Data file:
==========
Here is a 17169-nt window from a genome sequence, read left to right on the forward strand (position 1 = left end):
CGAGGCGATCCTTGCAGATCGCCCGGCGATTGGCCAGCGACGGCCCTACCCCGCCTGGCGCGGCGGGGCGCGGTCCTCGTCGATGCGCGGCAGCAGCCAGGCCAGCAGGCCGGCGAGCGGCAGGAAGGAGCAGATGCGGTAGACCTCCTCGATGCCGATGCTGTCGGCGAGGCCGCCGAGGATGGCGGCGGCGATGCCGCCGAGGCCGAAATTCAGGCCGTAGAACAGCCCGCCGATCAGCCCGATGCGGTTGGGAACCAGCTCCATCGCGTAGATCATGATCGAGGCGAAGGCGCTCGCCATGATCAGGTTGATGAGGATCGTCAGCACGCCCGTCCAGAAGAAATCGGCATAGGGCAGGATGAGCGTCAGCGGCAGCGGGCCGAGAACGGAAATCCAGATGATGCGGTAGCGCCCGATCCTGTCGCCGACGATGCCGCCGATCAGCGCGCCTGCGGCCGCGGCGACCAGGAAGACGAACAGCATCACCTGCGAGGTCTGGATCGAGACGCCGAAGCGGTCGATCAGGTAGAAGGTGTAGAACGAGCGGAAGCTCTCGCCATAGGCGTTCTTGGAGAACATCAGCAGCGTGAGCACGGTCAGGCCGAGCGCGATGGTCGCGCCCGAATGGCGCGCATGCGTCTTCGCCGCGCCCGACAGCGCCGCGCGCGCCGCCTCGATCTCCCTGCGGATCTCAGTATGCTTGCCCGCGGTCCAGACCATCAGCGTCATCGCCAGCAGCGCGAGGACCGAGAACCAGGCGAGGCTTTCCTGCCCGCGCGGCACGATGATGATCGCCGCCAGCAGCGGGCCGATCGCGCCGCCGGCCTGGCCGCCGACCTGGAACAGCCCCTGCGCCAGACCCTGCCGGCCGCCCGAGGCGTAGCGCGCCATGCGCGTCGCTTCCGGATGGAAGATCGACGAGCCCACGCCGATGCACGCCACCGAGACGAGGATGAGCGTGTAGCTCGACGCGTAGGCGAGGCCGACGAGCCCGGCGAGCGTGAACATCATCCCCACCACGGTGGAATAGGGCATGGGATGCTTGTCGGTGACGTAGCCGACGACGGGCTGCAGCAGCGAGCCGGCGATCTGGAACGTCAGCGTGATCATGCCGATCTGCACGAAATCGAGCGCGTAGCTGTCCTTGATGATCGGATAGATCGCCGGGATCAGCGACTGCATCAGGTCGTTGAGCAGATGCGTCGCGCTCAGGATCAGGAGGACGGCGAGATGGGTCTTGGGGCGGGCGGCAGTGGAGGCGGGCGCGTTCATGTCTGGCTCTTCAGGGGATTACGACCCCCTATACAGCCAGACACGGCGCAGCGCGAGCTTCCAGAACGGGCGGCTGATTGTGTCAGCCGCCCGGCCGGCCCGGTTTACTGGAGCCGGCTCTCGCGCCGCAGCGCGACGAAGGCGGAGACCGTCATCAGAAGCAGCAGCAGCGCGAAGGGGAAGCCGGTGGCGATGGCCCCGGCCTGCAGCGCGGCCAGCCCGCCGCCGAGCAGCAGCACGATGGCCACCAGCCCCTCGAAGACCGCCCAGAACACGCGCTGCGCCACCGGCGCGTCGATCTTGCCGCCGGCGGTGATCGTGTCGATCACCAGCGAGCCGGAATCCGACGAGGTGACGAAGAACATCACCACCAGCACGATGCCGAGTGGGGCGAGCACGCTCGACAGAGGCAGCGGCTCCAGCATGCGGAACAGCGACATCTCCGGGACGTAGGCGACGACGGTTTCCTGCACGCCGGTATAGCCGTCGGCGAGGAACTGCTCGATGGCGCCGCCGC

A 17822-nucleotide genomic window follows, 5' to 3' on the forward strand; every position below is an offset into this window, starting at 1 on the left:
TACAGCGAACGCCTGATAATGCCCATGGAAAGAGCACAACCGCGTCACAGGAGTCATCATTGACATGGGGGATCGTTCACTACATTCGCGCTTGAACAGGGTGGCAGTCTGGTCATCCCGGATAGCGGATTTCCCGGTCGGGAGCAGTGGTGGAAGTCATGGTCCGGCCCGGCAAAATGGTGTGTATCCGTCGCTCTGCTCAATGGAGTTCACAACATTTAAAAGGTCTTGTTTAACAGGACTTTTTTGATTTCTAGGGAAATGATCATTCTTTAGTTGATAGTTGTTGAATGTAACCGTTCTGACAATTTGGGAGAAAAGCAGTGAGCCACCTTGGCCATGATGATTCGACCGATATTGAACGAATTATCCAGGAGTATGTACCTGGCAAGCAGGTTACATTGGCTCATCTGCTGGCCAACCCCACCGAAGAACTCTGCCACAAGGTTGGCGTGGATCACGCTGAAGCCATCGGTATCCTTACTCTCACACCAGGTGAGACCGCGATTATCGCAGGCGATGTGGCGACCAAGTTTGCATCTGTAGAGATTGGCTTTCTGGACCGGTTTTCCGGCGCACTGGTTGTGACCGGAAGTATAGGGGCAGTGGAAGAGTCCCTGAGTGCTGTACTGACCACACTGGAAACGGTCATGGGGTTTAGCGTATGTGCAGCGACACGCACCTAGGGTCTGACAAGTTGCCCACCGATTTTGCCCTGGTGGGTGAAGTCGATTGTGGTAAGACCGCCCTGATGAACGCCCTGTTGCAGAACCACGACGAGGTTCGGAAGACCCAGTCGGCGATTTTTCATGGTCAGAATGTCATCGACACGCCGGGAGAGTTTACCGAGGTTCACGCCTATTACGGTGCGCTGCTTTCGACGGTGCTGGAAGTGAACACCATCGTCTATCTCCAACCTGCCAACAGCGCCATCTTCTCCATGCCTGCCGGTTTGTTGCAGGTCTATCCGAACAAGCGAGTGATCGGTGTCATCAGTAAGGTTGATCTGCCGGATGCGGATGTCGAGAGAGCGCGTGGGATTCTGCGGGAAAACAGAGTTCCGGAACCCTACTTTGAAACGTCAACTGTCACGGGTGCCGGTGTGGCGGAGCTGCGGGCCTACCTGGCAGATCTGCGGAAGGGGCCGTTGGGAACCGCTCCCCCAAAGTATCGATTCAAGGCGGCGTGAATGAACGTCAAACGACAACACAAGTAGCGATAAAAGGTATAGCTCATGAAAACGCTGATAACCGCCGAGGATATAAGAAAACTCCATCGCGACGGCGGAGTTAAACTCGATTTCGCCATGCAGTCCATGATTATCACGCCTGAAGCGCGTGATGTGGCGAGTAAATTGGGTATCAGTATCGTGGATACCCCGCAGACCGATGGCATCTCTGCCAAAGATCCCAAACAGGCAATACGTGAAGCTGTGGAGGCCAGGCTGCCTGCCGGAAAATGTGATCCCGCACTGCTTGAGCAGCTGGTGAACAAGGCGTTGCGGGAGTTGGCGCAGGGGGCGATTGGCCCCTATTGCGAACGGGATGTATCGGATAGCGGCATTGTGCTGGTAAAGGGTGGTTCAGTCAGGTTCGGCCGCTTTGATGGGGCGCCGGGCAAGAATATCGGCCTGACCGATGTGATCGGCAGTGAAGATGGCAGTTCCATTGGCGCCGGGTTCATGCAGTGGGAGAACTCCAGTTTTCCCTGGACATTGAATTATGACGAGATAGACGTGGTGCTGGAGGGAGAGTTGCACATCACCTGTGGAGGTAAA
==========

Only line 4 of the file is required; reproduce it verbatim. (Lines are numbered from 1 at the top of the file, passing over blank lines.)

TACAGCGAACGCCTGATAATGCCCATGGAAAGAGCACAACCGCGTCACAGGAGTCATCATTGACATGGGGGATCGTTCACTACATTCGCGCTTGAACAGGGTGGCAGTCTGGTCATCCCGGATAGCGGATTTCCCGGTCGGGAGCAGTGGTGGAAGTCATGGTCCGGCCCGGCAAAATGGTGTGTATCCGTCGCTCTGCTCAATGGAGTTCACAACATTTAAAAGGTCTTGTTTAACAGGACTTTTTTGATTTCTAGGGAAATGATCATTCTTTAGTTGATAGTTGTTGAATGTAACCGTTCTGACAATTTGGGAGAAAAGCAGTGAGCCACCTTGGCCATGATGATTCGACCGATATTGAACGAATTATCCAGGAGTATGTACCTGGCAAGCAGGTTACATTGGCTCATCTGCTGGCCAACCCCACCGAAGAACTCTGCCACAAGGTTGGCGTGGATCACGCTGAAGCCATCGGTATCCTTACTCTCACACCAGGTGAGACCGCGATTATCGCAGGCGATGTGGCGACCAAGTTTGCATCTGTAGAGATTGGCTTTCTGGACCGGTTTTCCGGCGCACTGGTTGTGACCGGAAGTATAGGGGCAGTGGAAGAGTCCCTGAGTGCTGTACTGACCACACTGGAAACGGTCATGGGGTTTAGCGTATGTGCAGCGACACGCACCTAGGGTCTGACAAGTTGCCCACCGATTTTGCCCTGGTGGGTGAAGTCGATTGTGGTAAGACCGCCCTGATGAACGCCCTGTTGCAGAACCACGACGAGGTTCGGAAGACCCAGTCGGCGATTTTTCATGGTCAGAATGTCATCGACACGCCGGGAGAGTTTACCGAGGTTCACGCCTATTACGGTGCGCTGCTTTCGACGGTGCTGGAAGTGAACACCATCGTCTATCTCCAACCTGCCAACAGCGCCATCTTCTCCATGCCTGCCGGTTTGTTGCAGGTCTATCCGAACAAGCGAGTGATCGGTGTCATCAGTAAGGTTGATCTGCCGGATGCGGATGTCGAGAGAGCGCGTGGGATTCTGCGGGAAAACAGAGTTCCGGAACCCTACTTTGAAACGTCAACTGTCACGGGTGCCGGTGTGGCGGAGCTGCGGGCCTACCTGGCAGATCTGCGGAAGGGGCCGTTGGGAACCGCTCCCCCAAAGTATCGATTCAAGGCGGCGTGAATGAACGTCAAACGACAACACAAGTAGCGATAAAAGGTATAGCTCATGAAAACGCTGATAACCGCCGAGGATATAAGAAAACTCCATCGCGACGGCGGAGTTAAACTCGATTTCGCCATGCAGTCCATGATTATCACGCCTGAAGCGCGTGATGTGGCGAGTAAATTGGGTATCAGTATCGTGGATACCCCGCAGACCGATGGCATCTCTGCCAAAGATCCCAAACAGGCAATACGTGAAGCTGTGGAGGCCAGGCTGCCTGCCGGAAAATGTGATCCCGCACTGCTTGAGCAGCTGGTGAACAAGGCGTTGCGGGAGTTGGCGCAGGGGGCGATTGGCCCCTATTGCGAACGGGATGTATCGGATAGCGGCATTGTGCTGGTAAAGGGTGGTTCAGTCAGGTTCGGCCGCTTTGATGGGGCGCCGGGCAAGAATATCGGCCTGACCGATGTGATCGGCAGTGAAGATGGCAGTTCCATTGGCGCCGGGTTCATGCAGTGGGAGAACTCCAGTTTTCCCTGGACATTGAATTATGACGAGATAGACGTGGTGCTGGAGGGAGAGTTGCACATCACCTGTGGAGGTAAA